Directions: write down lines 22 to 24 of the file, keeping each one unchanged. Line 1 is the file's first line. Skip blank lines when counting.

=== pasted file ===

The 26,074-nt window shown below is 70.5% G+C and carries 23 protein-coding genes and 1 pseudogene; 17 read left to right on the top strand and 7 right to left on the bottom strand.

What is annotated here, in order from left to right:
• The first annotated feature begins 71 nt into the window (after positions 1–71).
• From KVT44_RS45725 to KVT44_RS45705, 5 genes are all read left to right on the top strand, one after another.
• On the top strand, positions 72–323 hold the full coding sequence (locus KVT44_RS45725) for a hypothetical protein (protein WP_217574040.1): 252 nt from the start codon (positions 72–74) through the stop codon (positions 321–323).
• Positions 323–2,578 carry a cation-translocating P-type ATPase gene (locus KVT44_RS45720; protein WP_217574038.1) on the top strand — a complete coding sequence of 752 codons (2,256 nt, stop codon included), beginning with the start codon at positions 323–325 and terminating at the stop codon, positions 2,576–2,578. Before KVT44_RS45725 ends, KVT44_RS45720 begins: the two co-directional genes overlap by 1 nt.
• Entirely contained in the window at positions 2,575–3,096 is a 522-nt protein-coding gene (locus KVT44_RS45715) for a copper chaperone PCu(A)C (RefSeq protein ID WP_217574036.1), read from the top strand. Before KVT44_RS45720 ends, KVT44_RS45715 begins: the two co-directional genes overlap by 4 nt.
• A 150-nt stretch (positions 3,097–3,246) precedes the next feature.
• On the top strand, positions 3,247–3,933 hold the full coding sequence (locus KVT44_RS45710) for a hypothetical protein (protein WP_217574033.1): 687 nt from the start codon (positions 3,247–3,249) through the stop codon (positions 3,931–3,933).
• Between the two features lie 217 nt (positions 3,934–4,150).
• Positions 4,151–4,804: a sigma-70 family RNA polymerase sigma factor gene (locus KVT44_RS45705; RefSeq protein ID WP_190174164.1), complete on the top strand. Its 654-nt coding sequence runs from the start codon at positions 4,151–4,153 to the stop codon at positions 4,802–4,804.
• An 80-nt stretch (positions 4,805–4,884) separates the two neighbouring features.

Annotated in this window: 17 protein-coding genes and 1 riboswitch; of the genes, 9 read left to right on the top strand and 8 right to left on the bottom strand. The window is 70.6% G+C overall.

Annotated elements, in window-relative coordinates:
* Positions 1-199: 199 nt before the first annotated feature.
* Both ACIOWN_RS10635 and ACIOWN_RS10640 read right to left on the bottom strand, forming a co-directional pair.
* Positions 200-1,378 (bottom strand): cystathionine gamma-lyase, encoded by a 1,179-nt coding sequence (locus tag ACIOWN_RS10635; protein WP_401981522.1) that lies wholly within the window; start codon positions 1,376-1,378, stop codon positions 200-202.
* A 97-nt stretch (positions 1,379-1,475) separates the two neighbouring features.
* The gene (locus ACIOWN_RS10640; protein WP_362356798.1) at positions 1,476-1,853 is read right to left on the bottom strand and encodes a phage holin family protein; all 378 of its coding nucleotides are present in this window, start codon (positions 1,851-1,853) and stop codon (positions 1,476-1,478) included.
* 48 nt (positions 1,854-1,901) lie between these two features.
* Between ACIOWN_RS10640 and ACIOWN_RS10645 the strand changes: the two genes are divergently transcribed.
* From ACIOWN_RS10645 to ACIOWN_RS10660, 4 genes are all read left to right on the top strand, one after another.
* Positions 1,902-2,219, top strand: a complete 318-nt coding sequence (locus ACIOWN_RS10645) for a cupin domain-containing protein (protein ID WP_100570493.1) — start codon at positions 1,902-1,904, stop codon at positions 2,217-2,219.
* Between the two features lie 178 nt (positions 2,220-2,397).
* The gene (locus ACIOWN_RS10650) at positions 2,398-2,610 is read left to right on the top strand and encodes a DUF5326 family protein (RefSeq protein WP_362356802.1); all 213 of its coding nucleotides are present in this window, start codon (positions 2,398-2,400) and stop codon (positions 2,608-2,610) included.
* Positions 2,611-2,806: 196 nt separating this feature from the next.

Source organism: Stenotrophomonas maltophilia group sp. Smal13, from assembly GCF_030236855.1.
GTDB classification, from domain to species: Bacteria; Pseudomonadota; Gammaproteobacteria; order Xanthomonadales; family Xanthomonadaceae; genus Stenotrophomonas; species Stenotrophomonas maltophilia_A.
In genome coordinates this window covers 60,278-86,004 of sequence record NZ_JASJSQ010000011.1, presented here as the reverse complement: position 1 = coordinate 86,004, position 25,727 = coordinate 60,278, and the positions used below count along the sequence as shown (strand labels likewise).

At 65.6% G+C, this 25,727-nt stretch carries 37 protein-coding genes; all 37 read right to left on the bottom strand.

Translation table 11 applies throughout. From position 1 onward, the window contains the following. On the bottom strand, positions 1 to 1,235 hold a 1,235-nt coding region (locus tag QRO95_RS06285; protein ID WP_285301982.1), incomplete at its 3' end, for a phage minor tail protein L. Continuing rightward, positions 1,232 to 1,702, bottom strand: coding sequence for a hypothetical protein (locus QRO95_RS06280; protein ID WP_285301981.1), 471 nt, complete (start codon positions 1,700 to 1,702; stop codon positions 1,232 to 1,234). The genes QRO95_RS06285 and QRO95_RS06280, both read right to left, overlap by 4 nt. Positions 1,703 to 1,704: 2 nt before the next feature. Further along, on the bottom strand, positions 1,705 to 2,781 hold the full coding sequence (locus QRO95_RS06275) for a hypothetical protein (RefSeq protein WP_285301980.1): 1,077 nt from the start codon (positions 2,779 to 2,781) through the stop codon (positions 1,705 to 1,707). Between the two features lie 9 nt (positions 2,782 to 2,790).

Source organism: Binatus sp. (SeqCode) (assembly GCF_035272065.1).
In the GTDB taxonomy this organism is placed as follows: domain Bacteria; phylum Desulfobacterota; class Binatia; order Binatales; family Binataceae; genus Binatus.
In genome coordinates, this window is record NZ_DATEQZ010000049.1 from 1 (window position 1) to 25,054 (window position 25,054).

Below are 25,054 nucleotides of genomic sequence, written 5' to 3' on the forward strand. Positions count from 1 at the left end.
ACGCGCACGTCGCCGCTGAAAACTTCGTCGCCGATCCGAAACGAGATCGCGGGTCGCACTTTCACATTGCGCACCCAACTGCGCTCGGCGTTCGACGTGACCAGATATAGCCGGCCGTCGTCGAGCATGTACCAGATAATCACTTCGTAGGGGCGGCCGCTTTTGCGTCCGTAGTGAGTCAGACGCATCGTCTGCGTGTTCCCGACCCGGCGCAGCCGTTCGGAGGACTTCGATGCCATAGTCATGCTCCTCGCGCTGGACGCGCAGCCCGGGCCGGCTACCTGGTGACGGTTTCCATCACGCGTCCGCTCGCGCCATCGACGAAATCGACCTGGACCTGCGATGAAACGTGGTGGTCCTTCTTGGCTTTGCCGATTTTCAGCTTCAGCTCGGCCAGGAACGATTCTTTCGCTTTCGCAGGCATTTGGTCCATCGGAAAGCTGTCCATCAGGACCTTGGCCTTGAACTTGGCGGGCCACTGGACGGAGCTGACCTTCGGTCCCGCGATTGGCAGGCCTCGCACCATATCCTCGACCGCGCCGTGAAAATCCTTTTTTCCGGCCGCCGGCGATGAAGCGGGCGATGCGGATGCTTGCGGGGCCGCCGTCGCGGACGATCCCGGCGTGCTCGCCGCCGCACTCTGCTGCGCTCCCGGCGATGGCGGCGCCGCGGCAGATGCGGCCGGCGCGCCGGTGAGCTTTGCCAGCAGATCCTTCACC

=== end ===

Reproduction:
* From ACIOWN_RS10645 to ACIOWN_RS10660, 4 genes are all read left to right on the top strand, one after another.
* Positions 1,902-2,219, top strand: a complete 318-nt coding sequence (locus ACIOWN_RS10645) for a cupin domain-containing protein (protein ID WP_100570493.1) — start codon at positions 1,902-1,904, stop codon at positions 2,217-2,219.
* Between the two features lie 178 nt (positions 2,220-2,397).